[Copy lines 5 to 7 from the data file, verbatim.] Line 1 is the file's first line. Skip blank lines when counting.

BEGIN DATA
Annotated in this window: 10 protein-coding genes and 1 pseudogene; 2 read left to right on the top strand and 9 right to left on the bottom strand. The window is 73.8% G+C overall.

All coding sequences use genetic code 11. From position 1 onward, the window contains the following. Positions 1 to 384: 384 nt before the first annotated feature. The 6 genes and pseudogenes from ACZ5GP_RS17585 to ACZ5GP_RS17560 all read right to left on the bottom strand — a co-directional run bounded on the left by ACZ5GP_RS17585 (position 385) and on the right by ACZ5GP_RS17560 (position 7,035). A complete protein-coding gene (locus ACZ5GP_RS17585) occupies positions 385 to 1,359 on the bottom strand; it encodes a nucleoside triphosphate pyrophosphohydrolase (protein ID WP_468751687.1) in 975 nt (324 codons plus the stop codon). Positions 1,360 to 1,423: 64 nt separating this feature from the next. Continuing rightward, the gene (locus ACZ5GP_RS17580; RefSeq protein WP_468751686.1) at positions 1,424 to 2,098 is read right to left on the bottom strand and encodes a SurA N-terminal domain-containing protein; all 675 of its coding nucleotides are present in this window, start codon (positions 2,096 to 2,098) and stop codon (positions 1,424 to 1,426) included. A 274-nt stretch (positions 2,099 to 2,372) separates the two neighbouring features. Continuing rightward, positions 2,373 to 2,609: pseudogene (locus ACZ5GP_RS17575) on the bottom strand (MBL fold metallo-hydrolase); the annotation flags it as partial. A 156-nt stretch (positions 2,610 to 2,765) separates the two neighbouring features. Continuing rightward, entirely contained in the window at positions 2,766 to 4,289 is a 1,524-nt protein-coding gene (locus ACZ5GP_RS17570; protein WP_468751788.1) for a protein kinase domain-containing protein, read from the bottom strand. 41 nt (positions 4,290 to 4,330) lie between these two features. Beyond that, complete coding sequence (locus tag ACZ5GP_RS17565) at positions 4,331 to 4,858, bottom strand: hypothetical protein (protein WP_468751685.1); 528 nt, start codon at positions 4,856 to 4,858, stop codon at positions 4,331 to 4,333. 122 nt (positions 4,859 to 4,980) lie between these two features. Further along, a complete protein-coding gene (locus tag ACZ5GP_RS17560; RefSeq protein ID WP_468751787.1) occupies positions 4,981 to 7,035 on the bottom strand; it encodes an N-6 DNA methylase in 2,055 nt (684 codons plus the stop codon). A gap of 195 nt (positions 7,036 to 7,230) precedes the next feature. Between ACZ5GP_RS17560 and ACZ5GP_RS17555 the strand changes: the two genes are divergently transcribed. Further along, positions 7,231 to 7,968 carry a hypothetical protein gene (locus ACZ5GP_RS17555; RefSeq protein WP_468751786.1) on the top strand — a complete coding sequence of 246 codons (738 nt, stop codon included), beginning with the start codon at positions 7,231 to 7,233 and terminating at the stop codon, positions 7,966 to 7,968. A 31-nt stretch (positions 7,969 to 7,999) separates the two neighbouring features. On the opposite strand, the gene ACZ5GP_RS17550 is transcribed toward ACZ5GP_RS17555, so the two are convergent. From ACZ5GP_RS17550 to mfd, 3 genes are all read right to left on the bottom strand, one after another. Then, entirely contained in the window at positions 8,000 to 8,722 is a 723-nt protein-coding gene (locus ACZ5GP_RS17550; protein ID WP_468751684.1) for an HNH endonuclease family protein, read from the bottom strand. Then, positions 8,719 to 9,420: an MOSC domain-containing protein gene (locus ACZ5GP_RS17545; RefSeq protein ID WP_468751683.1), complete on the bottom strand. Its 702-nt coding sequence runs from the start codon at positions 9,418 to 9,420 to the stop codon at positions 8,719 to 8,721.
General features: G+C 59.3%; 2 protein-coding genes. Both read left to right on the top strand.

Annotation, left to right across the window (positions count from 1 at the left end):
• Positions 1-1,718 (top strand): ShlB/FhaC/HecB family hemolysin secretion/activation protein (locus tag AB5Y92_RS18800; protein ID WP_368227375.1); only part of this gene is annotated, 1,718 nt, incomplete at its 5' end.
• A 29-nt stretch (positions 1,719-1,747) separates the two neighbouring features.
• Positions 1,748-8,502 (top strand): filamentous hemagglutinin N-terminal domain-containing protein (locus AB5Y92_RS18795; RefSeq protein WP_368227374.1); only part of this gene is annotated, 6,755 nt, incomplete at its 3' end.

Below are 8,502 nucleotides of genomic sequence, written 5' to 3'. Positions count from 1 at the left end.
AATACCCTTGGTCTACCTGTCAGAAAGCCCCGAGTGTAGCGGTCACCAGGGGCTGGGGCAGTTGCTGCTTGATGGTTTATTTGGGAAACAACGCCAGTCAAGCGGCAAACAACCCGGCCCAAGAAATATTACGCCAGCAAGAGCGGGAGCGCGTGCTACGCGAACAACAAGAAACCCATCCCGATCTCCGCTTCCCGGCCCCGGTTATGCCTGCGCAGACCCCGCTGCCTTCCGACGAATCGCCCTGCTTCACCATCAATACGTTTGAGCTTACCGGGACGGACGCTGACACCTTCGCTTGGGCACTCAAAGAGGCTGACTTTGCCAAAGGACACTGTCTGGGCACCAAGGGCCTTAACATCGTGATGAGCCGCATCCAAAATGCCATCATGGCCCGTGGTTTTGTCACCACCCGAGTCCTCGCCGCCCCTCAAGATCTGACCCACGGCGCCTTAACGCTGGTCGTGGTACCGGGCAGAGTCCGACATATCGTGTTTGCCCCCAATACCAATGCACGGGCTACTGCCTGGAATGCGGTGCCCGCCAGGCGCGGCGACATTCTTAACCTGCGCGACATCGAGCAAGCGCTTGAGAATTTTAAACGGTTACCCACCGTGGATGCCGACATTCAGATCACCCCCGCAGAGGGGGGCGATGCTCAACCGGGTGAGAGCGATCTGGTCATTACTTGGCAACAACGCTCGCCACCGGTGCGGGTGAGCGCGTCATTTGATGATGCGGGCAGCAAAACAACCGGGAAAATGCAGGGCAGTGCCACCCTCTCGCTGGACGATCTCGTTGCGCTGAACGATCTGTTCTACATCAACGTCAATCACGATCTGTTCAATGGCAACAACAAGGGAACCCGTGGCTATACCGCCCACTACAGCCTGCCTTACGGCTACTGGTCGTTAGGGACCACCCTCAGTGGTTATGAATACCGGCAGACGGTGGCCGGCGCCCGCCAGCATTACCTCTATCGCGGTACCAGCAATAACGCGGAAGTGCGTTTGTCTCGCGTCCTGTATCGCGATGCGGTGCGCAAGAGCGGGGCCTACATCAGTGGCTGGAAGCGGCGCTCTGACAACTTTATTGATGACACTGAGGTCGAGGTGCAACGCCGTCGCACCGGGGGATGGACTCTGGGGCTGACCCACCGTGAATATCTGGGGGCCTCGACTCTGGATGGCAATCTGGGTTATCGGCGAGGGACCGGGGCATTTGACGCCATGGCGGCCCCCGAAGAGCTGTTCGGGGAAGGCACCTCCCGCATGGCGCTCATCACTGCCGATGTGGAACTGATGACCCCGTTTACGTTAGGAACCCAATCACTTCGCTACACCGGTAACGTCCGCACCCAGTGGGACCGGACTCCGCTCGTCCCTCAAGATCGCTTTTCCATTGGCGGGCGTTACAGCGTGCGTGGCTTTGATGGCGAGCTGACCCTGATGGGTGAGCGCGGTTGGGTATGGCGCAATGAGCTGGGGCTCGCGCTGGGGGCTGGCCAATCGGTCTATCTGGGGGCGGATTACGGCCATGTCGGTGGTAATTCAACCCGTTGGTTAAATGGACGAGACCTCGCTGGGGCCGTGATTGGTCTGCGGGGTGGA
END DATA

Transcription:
• Positions 1-1,718 (top strand): ShlB/FhaC/HecB family hemolysin secretion/activation protein (locus tag AB5Y92_RS18800; protein ID WP_368227375.1); only part of this gene is annotated, 1,718 nt, incomplete at its 5' end.
• A 29-nt stretch (positions 1,719-1,747) separates the two neighbouring features.
• Positions 1,748-8,502 (top strand): filamentous hemagglutinin N-terminal domain-containing protein (locus AB5Y92_RS18795; RefSeq protein WP_368227374.1); only part of this gene is annotated, 6,755 nt, incomplete at its 3' end.